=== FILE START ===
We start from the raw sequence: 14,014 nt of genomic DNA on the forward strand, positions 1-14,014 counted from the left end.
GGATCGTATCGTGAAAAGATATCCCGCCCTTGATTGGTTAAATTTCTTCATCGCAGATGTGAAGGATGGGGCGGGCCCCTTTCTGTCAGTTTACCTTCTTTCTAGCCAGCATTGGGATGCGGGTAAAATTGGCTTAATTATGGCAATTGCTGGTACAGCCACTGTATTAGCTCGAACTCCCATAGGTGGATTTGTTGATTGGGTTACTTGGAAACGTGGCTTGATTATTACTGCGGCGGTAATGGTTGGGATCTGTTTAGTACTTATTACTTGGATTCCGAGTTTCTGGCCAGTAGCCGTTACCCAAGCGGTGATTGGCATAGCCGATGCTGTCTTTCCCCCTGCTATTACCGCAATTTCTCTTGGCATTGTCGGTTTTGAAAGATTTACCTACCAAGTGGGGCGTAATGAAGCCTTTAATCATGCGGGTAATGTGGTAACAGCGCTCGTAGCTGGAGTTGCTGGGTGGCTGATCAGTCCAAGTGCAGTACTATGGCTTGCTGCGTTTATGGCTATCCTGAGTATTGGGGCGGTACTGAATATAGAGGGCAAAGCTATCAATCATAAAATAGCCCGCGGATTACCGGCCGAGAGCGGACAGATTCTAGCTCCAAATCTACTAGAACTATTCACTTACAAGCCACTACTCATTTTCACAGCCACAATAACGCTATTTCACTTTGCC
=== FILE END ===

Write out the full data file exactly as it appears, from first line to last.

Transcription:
We start from the raw sequence: 14,014 nt of genomic DNA on the forward strand, positions 1-14,014 counted from the left end.
GGATCGTATCGTGAAAAGATATCCCGCCCTTGATTGGTTAAATTTCTTCATCGCAGATGTGAAGGATGGGGCGGGCCCCTTTCTGTCAGTTTACCTTCTTTCTAGCCAGCATTGGGATGCGGGTAAAATTGGCTTAATTATGGCAATTGCTGGTACAGCCACTGTATTAGCTCGAACTCCCATAGGTGGATTTGTTGATTGGGTTACTTGGAAACGTGGCTTGATTATTACTGCGGCGGTAATGGTTGGGATCTGTTTAGTACTTATTACTTGGATTCCGAGTTTCTGGCCAGTAGCCGTTACCCAAGCGGTGATTGGCATAGCCGATGCTGTCTTTCCCCCTGCTATTACCGCAATTTCTCTTGGCATTGTCGGTTTTGAAAGATTTACCTACCAAGTGGGGCGTAATGAAGCCTTTAATCATGCGGGTAATGTGGTAACAGCGCTCGTAGCTGGAGTTGCTGGGTGGCTGATCAGTCCAAGTGCAGTACTATGGCTTGCTGCGTTTATGGCTATCCTGAGTATTGGGGCGGTACTGAATATAGAGGGCAAAGCTATCAATCATAAAATAGCCCGCGGATTACCGGCCGAGAGCGGACAGATTCTAGCTCCAAATCTACTAGAACTATTCACTTACAAGCCACTACTCATTTTCACAGCCACAATAACGCTATTTCACTTTGCC